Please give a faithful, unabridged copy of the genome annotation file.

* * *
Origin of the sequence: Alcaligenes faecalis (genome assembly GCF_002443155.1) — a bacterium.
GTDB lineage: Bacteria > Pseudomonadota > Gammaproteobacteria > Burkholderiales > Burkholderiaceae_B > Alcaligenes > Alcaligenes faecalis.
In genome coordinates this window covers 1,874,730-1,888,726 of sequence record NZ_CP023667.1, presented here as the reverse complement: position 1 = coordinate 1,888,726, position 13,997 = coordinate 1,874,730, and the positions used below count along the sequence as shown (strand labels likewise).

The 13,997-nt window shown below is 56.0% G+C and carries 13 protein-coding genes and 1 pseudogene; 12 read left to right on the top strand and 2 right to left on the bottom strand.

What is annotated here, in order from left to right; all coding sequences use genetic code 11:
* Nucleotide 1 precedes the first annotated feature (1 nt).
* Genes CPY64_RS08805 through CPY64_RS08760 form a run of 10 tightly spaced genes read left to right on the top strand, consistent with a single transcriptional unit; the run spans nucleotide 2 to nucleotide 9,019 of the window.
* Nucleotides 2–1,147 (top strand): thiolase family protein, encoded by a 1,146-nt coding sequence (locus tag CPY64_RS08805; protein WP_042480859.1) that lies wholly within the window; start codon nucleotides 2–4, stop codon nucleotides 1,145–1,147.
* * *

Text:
Origin of the sequence: Alcaligenes faecalis (genome assembly GCF_002443155.1) — a bacterium.
GTDB lineage: Bacteria > Pseudomonadota > Gammaproteobacteria > Burkholderiales > Burkholderiaceae_B > Alcaligenes > Alcaligenes faecalis.
In genome coordinates this window covers 1,874,730-1,888,726 of sequence record NZ_CP023667.1, presented here as the reverse complement: position 1 = coordinate 1,888,726, position 13,997 = coordinate 1,874,730, and the positions used below count along the sequence as shown (strand labels likewise).

The 13,997-nt window shown below is 56.0% G+C and carries 13 protein-coding genes and 1 pseudogene; 12 read left to right on the top strand and 2 right to left on the bottom strand.

What is annotated here, in order from left to right; all coding sequences use genetic code 11:
* Nucleotide 1 precedes the first annotated feature (1 nt).
* Genes CPY64_RS08805 through CPY64_RS08760 form a run of 10 tightly spaced genes read left to right on the top strand, consistent with a single transcriptional unit; the run spans nucleotide 2 to nucleotide 9,019 of the window.
* Nucleotides 2–1,147 (top strand): thiolase family protein, encoded by a 1,146-nt coding sequence (locus tag CPY64_RS08805; protein WP_042480859.1) that lies wholly within the window; start codon nucleotides 2–4, stop codon nucleotides 1,145–1,147.